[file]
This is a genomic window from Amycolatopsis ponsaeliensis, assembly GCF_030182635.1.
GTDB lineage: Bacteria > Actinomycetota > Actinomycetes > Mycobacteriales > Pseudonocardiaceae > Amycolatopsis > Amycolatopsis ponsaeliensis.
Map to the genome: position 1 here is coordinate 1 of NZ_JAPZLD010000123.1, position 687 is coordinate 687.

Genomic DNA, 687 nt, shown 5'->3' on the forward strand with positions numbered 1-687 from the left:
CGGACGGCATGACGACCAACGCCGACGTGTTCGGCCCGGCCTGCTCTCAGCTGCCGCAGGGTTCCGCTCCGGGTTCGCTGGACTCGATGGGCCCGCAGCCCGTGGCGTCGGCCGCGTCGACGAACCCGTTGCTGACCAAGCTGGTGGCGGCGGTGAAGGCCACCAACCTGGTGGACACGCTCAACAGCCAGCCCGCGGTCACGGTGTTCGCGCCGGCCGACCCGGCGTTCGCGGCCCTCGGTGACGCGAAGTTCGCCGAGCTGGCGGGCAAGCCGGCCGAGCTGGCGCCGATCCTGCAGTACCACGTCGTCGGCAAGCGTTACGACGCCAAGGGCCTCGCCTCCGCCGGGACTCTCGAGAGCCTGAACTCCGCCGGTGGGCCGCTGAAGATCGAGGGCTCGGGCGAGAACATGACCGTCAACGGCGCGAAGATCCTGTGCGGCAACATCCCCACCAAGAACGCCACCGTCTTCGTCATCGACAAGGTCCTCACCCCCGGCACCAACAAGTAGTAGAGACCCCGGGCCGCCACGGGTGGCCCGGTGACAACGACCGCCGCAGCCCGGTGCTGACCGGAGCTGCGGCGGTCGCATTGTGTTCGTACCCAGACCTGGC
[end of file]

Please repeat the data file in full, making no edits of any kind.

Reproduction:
This is a genomic window from Amycolatopsis ponsaeliensis, assembly GCF_030182635.1.
GTDB lineage: Bacteria > Actinomycetota > Actinomycetes > Mycobacteriales > Pseudonocardiaceae > Amycolatopsis > Amycolatopsis ponsaeliensis.
Map to the genome: position 1 here is coordinate 1 of NZ_JAPZLD010000123.1, position 687 is coordinate 687.

Genomic DNA, 687 nt, shown 5'->3' on the forward strand with positions numbered 1-687 from the left:
CGGACGGCATGACGACCAACGCCGACGTGTTCGGCCCGGCCTGCTCTCAGCTGCCGCAGGGTTCCGCTCCGGGTTCGCTGGACTCGATGGGCCCGCAGCCCGTGGCGTCGGCCGCGTCGACGAACCCGTTGCTGACCAAGCTGGTGGCGGCGGTGAAGGCCACCAACCTGGTGGACACGCTCAACAGCCAGCCCGCGGTCACGGTGTTCGCGCCGGCCGACCCGGCGTTCGCGGCCCTCGGTGACGCGAAGTTCGCCGAGCTGGCGGGCAAGCCGGCCGAGCTGGCGCCGATCCTGCAGTACCACGTCGTCGGCAAGCGTTACGACGCCAAGGGCCTCGCCTCCGCCGGGACTCTCGAGAGCCTGAACTCCGCCGGTGGGCCGCTGAAGATCGAGGGCTCGGGCGAGAACATGACCGTCAACGGCGCGAAGATCCTGTGCGGCAACATCCCCACCAAGAACGCCACCGTCTTCGTCATCGACAAGGTCCTCACCCCCGGCACCAACAAGTAGTAGAGACCCCGGGCCGCCACGGGTGGCCCGGTGACAACGACCGCCGCAGCCCGGTGCTGACCGGAGCTGCGGCGGTCGCATTGTGTTCGTACCCAGACCTGGC